Here is a story of progress and wrestling, of trying to help without hurting, a piece of my on-going journey.
“If we are going to interfere in the lives of others, a little due diligence is a minimum requirement.” Teju Cole, The White Savior Industrial Complex
I once spent the morning seated on a thin foam mattress on the dirt ground in Amina’s* house. Six structures, each made from sticks, old clothes, flattened and rusty powdered milk cans, stood in a semi-circle inside a woven thorn branch fence.
(*her real name. This forces me to write with integrity. Susan Sontag wrote in Regarding the Pain of Others, “It is significant that the powerless are not named in the captions…to grant only the famous their names demotes the rest to representative instances of their occupations, their ethnicities, their plights.”)
From where I sat I could see through loops in barbed wire and thorns to the mountains on the Ethiopia-Djibouti border, burnt orange and brown and close. I sat in the middle of two running coaches. One softly hummed a gentle song about beauty and nature. The other coach and I teased two little boys about their plate of rice and why they didn’t go to school.
Amina’s mother came and kissed our hands and cheeks. She gave us traditional beaded jewelry: a headband, two strings of black and white beads tied around my ankles, and a stick with fluorescent green and yellow feathers. We were laughing and talking and I wanted to cry.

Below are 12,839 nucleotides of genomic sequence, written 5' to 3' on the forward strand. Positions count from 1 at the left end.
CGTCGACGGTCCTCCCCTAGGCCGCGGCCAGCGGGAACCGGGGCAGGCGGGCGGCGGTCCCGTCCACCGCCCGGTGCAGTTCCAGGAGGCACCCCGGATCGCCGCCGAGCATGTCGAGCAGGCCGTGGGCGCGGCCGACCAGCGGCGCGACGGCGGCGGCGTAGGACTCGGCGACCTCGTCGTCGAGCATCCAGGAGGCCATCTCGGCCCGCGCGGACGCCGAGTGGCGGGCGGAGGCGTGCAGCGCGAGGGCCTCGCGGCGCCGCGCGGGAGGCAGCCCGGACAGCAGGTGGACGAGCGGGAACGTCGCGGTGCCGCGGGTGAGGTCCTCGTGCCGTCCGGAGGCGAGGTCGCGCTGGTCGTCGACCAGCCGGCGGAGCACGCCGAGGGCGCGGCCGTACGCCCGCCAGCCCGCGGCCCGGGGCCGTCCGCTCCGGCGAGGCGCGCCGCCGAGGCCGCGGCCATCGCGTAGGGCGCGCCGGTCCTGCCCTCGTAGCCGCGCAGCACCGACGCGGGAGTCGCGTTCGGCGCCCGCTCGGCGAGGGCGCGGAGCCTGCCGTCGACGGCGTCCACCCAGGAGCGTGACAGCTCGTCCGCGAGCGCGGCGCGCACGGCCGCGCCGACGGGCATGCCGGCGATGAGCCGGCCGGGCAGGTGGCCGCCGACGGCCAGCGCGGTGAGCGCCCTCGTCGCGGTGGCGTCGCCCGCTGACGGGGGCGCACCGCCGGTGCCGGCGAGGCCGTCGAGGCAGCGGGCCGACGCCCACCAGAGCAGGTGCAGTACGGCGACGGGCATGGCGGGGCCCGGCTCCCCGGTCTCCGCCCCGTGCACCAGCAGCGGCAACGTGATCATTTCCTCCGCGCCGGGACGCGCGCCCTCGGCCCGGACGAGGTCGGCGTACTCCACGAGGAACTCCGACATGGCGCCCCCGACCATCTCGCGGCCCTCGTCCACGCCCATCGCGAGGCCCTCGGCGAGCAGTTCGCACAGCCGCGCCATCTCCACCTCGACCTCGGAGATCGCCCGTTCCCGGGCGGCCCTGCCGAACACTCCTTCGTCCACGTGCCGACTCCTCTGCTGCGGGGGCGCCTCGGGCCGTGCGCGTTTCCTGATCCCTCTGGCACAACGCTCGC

I wanted to cry because it was beautiful and wrenching and this woman was humming about beauty in this desolate, empty place and this woman was giving to us and it felt so good and right and even spiritual to be there in that spot, in that moment.
Later, this bothered me. Because it was totally cliché. Totally, “I went to Africa and the poor woman was happily giving to me out of her poverty and now we’re sisters and I’ve seen God and my life is changed and this is real faith.” This was the quintessential ‘when the local gives back’ moment that sometimes makes me cringe in narratives by rich westerners who have spent time in the developing world.
There is the ‘they’re poor but they’re happy’ line. They do have nice smiles and good senses of humor, but that’s entirely different.” Tracy Kidder, quoting Paul Farmer in Mountains Beyond Mountains
But as I reflected (both on my experience and on why these narratives bother me) I recognized that this wasn’t what I was thinking and this wasn’t a simplistic local woman smiling and being more generous than she could afford because a white woman stepped through her door. This was not simple and wasn’t reducible to basic emotions or broad sweeps of declaring sisterhood.